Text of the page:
Small actions are a good way for teachers to begin making positive contributions to Aboriginal education, Federation Aboriginal Education Coordinator Charline Emzin-Boyd said.
“The union’s Aboriginal Education Profile — Aboriginal and Torres Strait Islander Education Strategy can help you turn good intentions into action.” The document includes a range of suggested activities under the following topics:
- acknowledging and celebrating Aboriginal Australia
- building and sustaining community workplace relationships
- meeting students’ needs
- planning teaching and learning
- setting high expectations
- promoting cultural understanding
- leading through example
- working with other stakeholders.
While the document is worded in terms of an education strategy for Aboriginal education at a workplace level, Ms Emzin-Boyd said teachers can use it to create their own Aboriginal Education Profile, to first implement ideas in their classroom and then build up to actions at a stage/faculty or school level.
As a first step, she suggests teachers reflect on what’s already happening in their classroom in terms of Aboriginal education. “Then select just one activity that’s important to you and a deadline for yourself that will be achievable for your given your workload.”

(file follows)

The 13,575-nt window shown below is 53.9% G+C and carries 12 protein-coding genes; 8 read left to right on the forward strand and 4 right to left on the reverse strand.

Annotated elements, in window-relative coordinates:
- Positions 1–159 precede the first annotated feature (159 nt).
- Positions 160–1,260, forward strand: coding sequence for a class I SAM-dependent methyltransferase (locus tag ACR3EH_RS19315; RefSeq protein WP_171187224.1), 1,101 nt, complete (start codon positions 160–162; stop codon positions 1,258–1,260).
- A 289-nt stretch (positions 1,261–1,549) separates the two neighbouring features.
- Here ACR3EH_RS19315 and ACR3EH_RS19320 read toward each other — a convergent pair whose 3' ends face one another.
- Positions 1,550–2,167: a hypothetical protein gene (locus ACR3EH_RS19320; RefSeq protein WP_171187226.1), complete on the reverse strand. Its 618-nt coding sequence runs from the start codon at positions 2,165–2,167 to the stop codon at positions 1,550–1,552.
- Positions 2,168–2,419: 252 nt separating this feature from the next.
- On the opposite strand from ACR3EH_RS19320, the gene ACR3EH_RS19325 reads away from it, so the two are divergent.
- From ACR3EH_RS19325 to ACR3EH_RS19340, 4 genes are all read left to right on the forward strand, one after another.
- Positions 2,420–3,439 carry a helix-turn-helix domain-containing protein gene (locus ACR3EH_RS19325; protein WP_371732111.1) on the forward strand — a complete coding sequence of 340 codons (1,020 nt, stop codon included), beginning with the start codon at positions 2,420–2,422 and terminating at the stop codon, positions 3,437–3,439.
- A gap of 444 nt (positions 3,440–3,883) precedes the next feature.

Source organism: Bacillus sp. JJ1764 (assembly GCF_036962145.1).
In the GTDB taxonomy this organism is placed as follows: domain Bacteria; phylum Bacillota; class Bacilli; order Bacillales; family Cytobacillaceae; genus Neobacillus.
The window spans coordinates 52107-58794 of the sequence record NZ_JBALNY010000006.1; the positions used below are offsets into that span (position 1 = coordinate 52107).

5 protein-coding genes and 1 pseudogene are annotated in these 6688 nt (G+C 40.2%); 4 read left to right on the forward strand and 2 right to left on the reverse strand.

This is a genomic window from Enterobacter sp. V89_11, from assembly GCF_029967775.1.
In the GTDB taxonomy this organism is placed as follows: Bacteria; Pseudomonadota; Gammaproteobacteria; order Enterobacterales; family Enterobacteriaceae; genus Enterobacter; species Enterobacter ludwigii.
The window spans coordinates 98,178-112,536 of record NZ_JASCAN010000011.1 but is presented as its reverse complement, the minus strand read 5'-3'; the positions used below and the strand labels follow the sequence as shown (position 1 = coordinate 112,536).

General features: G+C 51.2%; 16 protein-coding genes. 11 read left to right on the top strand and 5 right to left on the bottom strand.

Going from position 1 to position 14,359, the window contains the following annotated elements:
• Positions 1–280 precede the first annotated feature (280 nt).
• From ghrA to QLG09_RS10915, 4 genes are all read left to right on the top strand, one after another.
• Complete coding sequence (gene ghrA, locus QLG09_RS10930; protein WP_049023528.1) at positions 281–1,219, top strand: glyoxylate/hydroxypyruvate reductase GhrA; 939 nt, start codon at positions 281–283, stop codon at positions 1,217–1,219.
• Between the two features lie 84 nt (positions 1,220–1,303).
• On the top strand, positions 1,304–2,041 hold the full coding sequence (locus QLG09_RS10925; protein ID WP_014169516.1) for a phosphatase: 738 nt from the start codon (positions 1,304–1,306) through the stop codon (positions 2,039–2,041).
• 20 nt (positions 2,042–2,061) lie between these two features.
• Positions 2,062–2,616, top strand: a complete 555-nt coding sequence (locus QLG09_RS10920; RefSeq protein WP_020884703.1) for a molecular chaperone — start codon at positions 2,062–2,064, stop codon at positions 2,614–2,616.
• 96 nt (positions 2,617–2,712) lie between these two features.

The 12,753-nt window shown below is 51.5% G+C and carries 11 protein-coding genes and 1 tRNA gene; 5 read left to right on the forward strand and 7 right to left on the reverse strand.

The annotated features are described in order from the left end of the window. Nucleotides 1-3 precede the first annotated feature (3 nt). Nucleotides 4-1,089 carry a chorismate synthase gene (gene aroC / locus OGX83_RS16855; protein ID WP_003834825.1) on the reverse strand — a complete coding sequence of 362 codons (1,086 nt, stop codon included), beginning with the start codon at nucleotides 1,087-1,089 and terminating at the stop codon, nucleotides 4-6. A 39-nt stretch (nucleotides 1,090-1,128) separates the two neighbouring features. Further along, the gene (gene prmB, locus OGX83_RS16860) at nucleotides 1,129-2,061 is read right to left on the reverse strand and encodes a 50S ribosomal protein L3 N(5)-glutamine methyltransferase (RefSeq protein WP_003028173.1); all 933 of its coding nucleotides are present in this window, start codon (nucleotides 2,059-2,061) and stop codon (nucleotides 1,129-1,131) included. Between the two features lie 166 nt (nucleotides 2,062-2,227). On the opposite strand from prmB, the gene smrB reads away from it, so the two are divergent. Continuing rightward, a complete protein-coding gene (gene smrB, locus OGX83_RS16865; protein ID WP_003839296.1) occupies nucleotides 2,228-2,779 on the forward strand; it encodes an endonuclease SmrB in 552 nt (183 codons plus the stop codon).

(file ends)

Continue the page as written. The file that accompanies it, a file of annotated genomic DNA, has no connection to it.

Ms Emzin-Boyd said this small steps approach enables self-confidence and resilience to build.
“Not always will one little thing work,” she admits.
“What might work at one school may not work at your school; it might not be the right time or the right personnel, but because it’s a small thing you don’t have to get disheartened.
“With something small, it’s easy to reflect on what happened, build it and change it.”
Ms Emzin-Boyd said developing your own Aboriginal Education profile this way is “like developing a canvas”.
“Paint one layer, let it set, then add another layer. When you are happy with one layer, add another layer. It’s so achievable.”
To achieve goals for Aboriginal education outside your classroom, at a stage/faculty or school level, Ms Emzin-Boyd said to identify like-minded people amongst the staff “to help progress your canvas”.
Ms Emzin-Boyd said building up your profile of achieved actions would have the effect of creating an environment whereby Aboriginal students and their community feel increasingly respected and acknowledged and thus students will be more engaged and achieve improved educational outcomes.
She said it was important to revisit your Aboriginal Education Profile to reflect on your progress and “say it, do it, own it”.
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